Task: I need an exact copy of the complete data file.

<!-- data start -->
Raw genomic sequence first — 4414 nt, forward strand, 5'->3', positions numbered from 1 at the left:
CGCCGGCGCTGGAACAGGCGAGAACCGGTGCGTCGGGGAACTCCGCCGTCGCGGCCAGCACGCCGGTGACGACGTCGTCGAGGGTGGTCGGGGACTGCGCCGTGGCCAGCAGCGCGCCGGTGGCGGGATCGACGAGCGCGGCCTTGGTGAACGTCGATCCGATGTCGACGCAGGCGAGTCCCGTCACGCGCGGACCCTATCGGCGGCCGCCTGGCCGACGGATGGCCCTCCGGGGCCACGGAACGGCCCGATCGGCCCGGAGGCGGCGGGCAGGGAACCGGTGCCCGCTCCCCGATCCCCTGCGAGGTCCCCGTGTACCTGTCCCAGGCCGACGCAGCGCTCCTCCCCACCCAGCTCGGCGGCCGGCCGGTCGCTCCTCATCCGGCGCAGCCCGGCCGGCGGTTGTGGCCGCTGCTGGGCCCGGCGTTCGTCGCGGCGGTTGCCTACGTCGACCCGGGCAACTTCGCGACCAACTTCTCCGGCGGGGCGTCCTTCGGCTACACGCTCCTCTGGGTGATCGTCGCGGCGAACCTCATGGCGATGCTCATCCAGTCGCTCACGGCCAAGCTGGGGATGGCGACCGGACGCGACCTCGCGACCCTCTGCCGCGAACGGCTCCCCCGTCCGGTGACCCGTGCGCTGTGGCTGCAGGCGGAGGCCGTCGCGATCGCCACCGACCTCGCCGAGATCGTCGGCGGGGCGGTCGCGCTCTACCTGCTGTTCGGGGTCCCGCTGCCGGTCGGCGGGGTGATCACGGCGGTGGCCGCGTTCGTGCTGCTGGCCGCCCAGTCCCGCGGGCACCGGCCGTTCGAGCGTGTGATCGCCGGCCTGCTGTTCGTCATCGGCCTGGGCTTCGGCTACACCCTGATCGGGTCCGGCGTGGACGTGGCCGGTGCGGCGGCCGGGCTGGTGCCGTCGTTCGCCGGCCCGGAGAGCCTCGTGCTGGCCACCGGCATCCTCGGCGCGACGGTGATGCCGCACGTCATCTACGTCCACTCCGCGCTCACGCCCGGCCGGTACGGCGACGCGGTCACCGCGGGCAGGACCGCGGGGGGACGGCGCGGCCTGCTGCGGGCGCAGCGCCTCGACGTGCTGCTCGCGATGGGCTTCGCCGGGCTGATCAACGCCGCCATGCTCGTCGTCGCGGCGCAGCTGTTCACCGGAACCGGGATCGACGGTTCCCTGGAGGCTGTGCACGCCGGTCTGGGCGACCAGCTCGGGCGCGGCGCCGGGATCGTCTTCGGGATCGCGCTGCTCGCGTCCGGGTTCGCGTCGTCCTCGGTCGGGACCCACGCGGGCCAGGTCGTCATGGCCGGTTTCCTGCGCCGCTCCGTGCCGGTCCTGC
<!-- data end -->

Raw genomic sequence first — 4414 nt, forward strand, 5'->3', positions numbered from 1 at the left:
CGCCGGCGCTGGAACAGGCGAGAACCGGTGCGTCGGGGAACTCCGCCGTCGCGGCCAGCACGCCGGTGACGACGTCGTCGAGGGTGGTCGGGGACTGCGCCGTGGCCAGCAGCGCGCCGGTGGCGGGATCGACGAGCGCGGCCTTGGTGAACGTCGATCCGATGTCGACGCAGGCGAGTCCCGTCACGCGCGGACCCTATCGGCGGCCGCCTGGCCGACGGATGGCCCTCCGGGGCCACGGAACGGCCCGATCGGCCCGGAGGCGGCGGGCAGGGAACCGGTGCCCGCTCCCCGATCCCCTGCGAGGTCCCCGTGTACCTGTCCCAGGCCGACGCAGCGCTCCTCCCCACCCAGCTCGGCGGCCGGCCGGTCGCTCCTCATCCGGCGCAGCCCGGCCGGCGGTTGTGGCCGCTGCTGGGCCCGGCGTTCGTCGCGGCGGTTGCCTACGTCGACCCGGGCAACTTCGCGACCAACTTCTCCGGCGGGGCGTCCTTCGGCTACACGCTCCTCTGGGTGATCGTCGCGGCGAACCTCATGGCGATGCTCATCCAGTCGCTCACGGCCAAGCTGGGGATGGCGACCGGACGCGACCTCGCGACCCTCTGCCGCGAACGGCTCCCCCGTCCGGTGACCCGTGCGCTGTGGCTGCAGGCGGAGGCCGTCGCGATCGCCACCGACCTCGCCGAGATCGTCGGCGGGGCGGTCGCGCTCTACCTGCTGTTCGGGGTCCCGCTGCCGGTCGGCGGGGTGATCACGGCGGTGGCCGCGTTCGTGCTGCTGGCCGCCCAGTCCCGCGGGCACCGGCCGTTCGAGCGTGTGATCGCCGGCCTGCTGTTCGTCATCGGCCTGGGCTTCGGCTACACCCTGATCGGGTCCGGCGTGGACGTGGCCGGTGCGGCGGCCGGGCTGGTGCCGTCGTTCGCCGGCCCGGAGAGCCTCGTGCTGGCCACCGGCATCCTCGGCGCGACGGTGATGCCGCACGTCATCTACGTCCACTCCGCGCTCACGCCCGGCCGGTACGGCGACGCGGTCACCGCGGGCAGGACCGCGGGGGGACGGCGCGGCCTGCTGCGGGCGCAGCGCCTCGACGTGCTGCTCGCGATGGGCTTCGCCGGGCTGATCAACGCCGCCATGCTCGTCGTCGCGGCGCAGCTGTTCACCGGAACCGGGATCGACGGTTCCCTGGAGGCTGTGCACGCCGGTCTGGGCGACCAGCTCGGGCGCGGCGCCGGGATCGTCTTCGGGATCGCGCTGCTCGCGTCCGGGTTCGCGTCGTCCTCGGTCGGGACCCACGCGGGCCAGGTCGTCATGGCCGGTTTCCTGCGCCGCTCCGTGCCGGTCCTGC